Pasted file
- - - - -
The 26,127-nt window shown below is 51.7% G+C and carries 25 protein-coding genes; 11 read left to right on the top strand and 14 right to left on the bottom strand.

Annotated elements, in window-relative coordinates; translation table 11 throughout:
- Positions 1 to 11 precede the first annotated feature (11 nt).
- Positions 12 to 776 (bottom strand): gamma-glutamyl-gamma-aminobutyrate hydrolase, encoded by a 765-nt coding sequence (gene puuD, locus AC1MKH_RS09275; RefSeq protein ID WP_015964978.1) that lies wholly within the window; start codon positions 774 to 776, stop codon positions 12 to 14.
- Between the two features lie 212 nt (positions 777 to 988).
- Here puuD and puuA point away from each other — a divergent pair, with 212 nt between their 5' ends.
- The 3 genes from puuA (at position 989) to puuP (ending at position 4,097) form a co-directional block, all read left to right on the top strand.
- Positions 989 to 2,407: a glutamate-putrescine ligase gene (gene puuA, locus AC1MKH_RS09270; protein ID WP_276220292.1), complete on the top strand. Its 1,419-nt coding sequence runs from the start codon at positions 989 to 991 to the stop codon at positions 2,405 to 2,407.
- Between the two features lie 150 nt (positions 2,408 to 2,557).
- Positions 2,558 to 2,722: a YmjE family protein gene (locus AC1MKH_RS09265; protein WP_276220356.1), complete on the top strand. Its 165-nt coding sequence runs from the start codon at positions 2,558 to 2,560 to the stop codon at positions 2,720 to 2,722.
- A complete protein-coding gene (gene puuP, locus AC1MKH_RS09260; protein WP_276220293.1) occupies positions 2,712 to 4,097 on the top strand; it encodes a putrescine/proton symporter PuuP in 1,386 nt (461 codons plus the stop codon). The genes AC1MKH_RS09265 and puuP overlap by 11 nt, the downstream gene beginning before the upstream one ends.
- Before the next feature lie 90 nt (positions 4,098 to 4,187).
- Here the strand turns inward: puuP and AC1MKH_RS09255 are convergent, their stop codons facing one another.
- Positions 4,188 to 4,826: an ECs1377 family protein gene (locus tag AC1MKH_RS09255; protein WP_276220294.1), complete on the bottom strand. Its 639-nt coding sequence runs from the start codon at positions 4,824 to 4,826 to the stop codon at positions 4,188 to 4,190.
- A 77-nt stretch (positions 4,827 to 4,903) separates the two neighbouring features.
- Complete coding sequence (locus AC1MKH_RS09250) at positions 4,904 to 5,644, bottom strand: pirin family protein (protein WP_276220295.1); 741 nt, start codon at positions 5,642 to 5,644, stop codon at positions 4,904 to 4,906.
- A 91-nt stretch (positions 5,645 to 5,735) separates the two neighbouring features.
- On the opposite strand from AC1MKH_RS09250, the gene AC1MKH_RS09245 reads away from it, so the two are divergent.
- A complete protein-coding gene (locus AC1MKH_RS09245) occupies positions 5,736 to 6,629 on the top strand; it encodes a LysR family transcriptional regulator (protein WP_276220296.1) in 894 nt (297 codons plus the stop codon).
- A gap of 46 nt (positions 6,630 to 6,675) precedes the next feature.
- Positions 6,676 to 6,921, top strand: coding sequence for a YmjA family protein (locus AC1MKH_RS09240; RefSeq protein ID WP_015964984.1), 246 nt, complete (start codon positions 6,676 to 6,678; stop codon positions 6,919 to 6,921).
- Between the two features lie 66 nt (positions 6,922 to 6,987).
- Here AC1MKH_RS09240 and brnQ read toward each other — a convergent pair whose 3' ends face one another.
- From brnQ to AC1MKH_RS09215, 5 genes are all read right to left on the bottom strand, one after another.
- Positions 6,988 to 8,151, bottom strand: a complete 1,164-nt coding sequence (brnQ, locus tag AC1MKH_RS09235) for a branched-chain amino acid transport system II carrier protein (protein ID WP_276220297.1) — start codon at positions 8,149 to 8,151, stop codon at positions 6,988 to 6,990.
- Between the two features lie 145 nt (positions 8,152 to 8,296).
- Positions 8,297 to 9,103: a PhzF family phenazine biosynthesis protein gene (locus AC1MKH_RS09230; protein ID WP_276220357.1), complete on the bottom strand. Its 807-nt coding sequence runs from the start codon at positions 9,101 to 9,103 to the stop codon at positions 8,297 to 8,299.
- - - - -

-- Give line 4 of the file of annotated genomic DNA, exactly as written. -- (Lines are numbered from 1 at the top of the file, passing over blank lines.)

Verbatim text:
- Positions 12 to 776 (bottom strand): gamma-glutamyl-gamma-aminobutyrate hydrolase, encoded by a 765-nt coding sequence (gene puuD, locus AC1MKH_RS09275; RefSeq protein ID WP_015964978.1) that lies wholly within the window; start codon positions 774 to 776, stop codon positions 12 to 14.